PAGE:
Pastry Stout

If you love stouts and all things sweet, strap yourselves in for a journey through the world of pastry stouts, where any kind of dessert or sweet ingredient can be infused into the flavors of dark stout beer. Now you can have your cake and drink it! 

Pastry stout beer

The world of craft beers is an ever-evolving landscape, with innovative brewers pairing their favorite ingredients with the bold, traditional flavors of beer.  One such sub-genre of beer that’s rapidly rising in popularity is the Pastry Stout.

What is a Pastry Stout?

A Pastry Stout is a rich, dark-colored beer loaded with dessert-like ingredients to make the beer taste like drinkable cakes or desserts. In layman’s terms, a Pastry Stout is simply a Stout brewed with extreme sweetness to taste like desserts.

Named after the decadent desserts they endeavor to mimic, pastry stouts are a result of brewers experimenting with sweet ingredients, like cacao nibs, caramel, coconut, marshmallows, coffee, forest fruits, biscuits, vanilla beans, and many more, to create a robust stout with a rich, dessert-like finish. 

These beers are characterized by their flavor profiles that offer a heavier, sweeter side of stout with notes reminiscent of pastries and desserts.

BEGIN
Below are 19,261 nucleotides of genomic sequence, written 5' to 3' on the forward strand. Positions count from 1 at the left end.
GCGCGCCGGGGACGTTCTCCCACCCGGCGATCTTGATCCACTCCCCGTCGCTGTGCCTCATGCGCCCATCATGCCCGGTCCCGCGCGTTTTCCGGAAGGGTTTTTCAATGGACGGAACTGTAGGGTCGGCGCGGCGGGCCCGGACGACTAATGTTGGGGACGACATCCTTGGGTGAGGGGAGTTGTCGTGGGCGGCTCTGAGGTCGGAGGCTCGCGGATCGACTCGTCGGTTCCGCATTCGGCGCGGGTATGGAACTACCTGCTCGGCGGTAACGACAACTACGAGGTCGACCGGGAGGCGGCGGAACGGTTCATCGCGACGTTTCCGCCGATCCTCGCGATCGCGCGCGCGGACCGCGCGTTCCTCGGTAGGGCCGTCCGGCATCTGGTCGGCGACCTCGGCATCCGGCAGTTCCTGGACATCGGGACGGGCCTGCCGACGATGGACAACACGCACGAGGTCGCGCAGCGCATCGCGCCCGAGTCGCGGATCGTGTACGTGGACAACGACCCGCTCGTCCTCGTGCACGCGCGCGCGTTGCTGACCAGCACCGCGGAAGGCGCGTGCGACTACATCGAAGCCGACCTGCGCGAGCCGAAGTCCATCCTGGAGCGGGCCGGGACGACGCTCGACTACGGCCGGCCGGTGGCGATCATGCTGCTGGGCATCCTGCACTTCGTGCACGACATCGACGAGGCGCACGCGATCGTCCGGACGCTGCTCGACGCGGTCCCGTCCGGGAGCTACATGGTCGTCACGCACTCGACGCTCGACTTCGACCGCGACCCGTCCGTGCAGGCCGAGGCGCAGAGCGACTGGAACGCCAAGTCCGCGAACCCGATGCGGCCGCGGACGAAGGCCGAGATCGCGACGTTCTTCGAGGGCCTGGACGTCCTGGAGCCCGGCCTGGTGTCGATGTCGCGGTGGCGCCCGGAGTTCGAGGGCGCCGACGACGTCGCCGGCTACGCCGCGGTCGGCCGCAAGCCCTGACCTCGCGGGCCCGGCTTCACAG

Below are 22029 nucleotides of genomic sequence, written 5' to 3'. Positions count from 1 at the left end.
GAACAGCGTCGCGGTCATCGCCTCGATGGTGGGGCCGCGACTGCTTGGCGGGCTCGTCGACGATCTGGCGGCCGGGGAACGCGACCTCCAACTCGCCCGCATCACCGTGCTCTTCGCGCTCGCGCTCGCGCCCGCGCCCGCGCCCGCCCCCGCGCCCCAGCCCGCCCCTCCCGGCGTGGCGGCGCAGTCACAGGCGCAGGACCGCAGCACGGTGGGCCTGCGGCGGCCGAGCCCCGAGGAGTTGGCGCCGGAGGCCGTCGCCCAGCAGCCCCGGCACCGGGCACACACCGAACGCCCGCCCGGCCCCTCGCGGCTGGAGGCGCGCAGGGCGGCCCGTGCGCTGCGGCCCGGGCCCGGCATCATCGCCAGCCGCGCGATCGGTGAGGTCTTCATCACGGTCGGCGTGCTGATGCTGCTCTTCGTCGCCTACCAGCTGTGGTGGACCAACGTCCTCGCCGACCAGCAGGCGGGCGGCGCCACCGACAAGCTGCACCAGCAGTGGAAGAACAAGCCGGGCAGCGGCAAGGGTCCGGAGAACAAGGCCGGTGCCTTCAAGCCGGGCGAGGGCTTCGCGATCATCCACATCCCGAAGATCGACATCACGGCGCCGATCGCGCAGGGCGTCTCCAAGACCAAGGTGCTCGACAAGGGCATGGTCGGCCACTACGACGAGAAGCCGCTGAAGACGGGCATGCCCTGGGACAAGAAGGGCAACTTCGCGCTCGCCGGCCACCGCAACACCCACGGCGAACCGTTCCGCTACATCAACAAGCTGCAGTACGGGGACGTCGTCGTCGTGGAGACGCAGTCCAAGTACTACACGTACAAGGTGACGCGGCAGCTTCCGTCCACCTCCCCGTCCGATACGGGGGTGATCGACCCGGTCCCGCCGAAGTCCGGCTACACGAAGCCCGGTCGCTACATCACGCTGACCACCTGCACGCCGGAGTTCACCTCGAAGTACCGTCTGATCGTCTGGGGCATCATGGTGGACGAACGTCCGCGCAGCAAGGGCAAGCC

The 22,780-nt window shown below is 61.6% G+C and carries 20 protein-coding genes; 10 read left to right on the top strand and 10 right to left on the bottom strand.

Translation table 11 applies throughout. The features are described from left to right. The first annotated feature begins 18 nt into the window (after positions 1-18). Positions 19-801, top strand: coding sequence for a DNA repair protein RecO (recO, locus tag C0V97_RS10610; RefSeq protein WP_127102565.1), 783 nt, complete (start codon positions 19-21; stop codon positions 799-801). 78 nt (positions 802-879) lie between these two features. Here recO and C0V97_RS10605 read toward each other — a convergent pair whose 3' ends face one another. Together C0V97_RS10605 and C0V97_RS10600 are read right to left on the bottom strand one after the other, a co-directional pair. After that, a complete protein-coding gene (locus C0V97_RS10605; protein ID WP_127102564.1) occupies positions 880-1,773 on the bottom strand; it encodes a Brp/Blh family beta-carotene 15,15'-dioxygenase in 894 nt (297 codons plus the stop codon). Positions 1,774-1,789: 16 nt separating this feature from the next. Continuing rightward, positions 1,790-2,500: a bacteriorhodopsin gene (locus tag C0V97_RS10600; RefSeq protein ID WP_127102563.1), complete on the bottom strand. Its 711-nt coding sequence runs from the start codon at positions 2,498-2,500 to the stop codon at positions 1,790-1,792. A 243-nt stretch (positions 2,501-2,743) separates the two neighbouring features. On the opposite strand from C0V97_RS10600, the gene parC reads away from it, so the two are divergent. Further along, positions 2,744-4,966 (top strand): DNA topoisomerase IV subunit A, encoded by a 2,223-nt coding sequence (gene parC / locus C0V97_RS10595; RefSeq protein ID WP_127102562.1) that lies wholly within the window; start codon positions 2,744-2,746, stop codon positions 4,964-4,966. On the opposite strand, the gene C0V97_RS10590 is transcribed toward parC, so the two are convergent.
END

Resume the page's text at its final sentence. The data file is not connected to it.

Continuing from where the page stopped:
Flavors and Aromas

Some brewers employ lactose (milk) and sugar in their beers to bring in a creamy texture to their beers. While some enjoy the thought of milk in beer, hardcore beer lovers would cringe at this combination.

While there are different combinations of ingredients used in brewing a good dessert Stout, the most important question to ask yourself is – what flavors do you want your sweet Stout to hold?

Your Pastry Stout can be influenced by your favorite dessert or any other sweet dish which is universally accepted and you know anyone and everyone will enjoy.

Some brewers mix flavors of vanilla and blueberry with added lactose to bring the feel of a blueberry cheesecake. Some others focus on straightforward Stout flavors of coffee and chocolate. These are simple to brew and universally accepted, as one cannot go wrong with original Stout ingredients.